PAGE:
Open through June 29 in the Ridderhof Martin Gallery, Margaret Sutton: Life + Works introduces 30 student-selected pieces featuring a range of penciled cathedral drawings, bold watercolors and flowing musical interpretations. Researched, designed and planned by those in the Laboratory in Museum Studies course, the exhibit represents a unique approach that puts today’s students front and center as curators.

Margaret Sutton, student curated art show opening, Tuesday April 19, 2017. (Photo by Norm Shafer). Margaret Sutton, student curated art show opening, Tuesday April 19. Margaret Sutton, student curated art show opening, Tuesday April 19. Margaret Sutton, student curated art show opening, Tuesday April 19. Margaret Sutton, student curated art show opening, Tuesday April 19. Margaret Sutton, student curated art show opening, Tuesday April 19.

Part of the museum studies minor, the laboratory course provides a hands-on approach to the theoretical aspects of exhibit curation, including preparation, installation design and marketing. Each student was responsible for selecting and researching three of Sutton’s works and creating complimentary art labels, then they designed the physical layout of the exhibit and assisted with promotion.

Sutton, who majored in studio art at Mary Washington, moved after graduation to the big city, where she met fellow artist Alfred Levitt and his wife, Gertrude. The three lived together in a Greenwich Village apartment until Gertrude’s 1983 death. Sutton continued to live with Levitt until her own death.

“Margaret Sutton is a bit of a mystery,” said Elizabeth O’Meara, a sophomore and historic preservation major. “She kept many of her paintings under her bed and unlabeled, so we’ve had to research and put facts together to learn about the pieces.”

Leading the way through the intensive creative process was Professor of Art and Art History Marjorie Och. After a full semester of research, it was up to the class to fit their selected works together into the gallery and bring the Sutton exhibit to life.

“We have an empty space and we need to fill in the gaps,” said Och, referencing the bare gallery walls surrounding her class one week before the opening reception. “What will our audience see first? How can we draw people into her life and work?”

The class eagerly jumped in, voicing their ideas on the design and layout of the exhibit. As the student co-curators made decisions, Associate Professor of Studio Art and Gallery Specialist Rosemary Jesionowski, also a gallery specialist, guided them through the process of arranging the works. Two students donning blue latex gloves worked with precision, holding artwork from the side to provide support and always securing a new space for each piece before picking it up.

Students in the Laboratory in Museum Studies course discuss the layout and design of the exhibit. Students in the Laboratory in Museum Studies course discuss the layout and design of the exhibit. Students in the Laboratory in Museum Studies course discuss the layout and design of the exhibit. Students in the Laboratory in Museum Studies course discuss the layout and design of the exhibit. Students in the Laboratory in Museum Studies course discuss the layout and design of the exhibit.

Melding together all the aspects of curation – research, storytelling, design, installation and promotion – was important, said sophomore studio art major Amber Tranter.

“Being able to have this kind of hands-on experience solidified my decision to pursue museum studies.”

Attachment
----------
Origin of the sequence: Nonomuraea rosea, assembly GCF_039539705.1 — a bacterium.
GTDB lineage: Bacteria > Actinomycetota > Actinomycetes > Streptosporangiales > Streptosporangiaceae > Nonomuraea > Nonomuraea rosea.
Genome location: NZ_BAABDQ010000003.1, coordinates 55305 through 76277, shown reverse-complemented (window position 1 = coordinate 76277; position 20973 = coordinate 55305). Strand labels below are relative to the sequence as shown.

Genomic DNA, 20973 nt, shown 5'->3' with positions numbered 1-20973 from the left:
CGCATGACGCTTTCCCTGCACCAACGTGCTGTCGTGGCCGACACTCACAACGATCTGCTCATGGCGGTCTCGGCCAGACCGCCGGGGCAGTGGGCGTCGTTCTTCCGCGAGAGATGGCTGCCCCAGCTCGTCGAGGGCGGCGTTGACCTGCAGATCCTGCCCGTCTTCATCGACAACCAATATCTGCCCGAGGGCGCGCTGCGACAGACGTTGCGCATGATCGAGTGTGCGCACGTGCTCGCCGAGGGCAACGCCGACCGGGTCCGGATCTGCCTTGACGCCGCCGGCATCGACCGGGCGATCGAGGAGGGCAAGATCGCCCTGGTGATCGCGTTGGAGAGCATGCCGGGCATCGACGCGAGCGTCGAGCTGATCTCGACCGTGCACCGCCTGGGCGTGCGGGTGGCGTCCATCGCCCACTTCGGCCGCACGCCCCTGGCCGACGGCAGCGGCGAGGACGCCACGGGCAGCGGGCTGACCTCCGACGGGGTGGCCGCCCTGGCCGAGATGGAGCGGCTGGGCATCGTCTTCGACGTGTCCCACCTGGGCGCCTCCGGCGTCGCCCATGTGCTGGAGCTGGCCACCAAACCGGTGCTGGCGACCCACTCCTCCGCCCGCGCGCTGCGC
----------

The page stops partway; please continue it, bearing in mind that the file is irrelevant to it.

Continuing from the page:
Margaret Sutton: Life + Work will be on display in UMW’s Ridderhof Martin Gallery through Thursday, June 29. The gallery is located on College Avenue at the Fredericksburg Campus and is open Tuesday through Friday, 10 a.m. to 4 p.m.; Saturday, 1 to 4 p.m.; and Sunday, 1 to 4 p.m. The gallery is closed during University holidays and breaks. Free parking for gallery visitors is designated in the lot on College Avenue at Thornton Street. For directions and gallery information, call 540-654-1013 or visit

UMW Presents on Anonymous Social Media at NASPA  

How do today’s students use social media? What happens when tweets and yaks take a bad turn? And most important, how can today’s administrators use social media to build a positive online community?

These trending questions posed by higher education professionals across the country were front and center during the University of Mary Washington’s presentation on anonymous social media at the national NASPA conference this past March. In a session co-presented with colleagues from Lewis & Clark College in Oregon and titled “Yik Yak, Attacks and Focusing Back on Inclusion: The Many Facets of Social Media on College Campuses,” UMW staff members shared real-world experiences interlaced with social media research on how to strategically build community on social media during crisis situations.

The four-person presentation panel included Mary Washington representatives Dr. Juliette Landphair, Vice President for Student Affairs; Erika Spivey, Assistant Director of Marketing; and Colin Coleman, Assistant Director of Residence Life. Joining the group from Lewis & Clark College was Dr. Anna Gonzalez, Dean of Students.

UMW Galleries to Host Student-Curated Exhibit of Alumna’s Work

The University of Mary Washington Galleries will host Margaret Sutton: Life + Work, a student-curated exhibition of the work of alumna Margaret Sutton ’26 in the Ridderhof Martin Gallery from April 19 through June 29. The opening reception will take place Wednesday, April 19 from 5-7 p.m. A closet artist during her lifetime, Sutton’s work was […]

Making (Brain) Waves

UMW peaks the charts in contemplative studies

The New Guy

Introducing a first-year experience like no other.

The New Guy

Introducing a first-year experience like no other.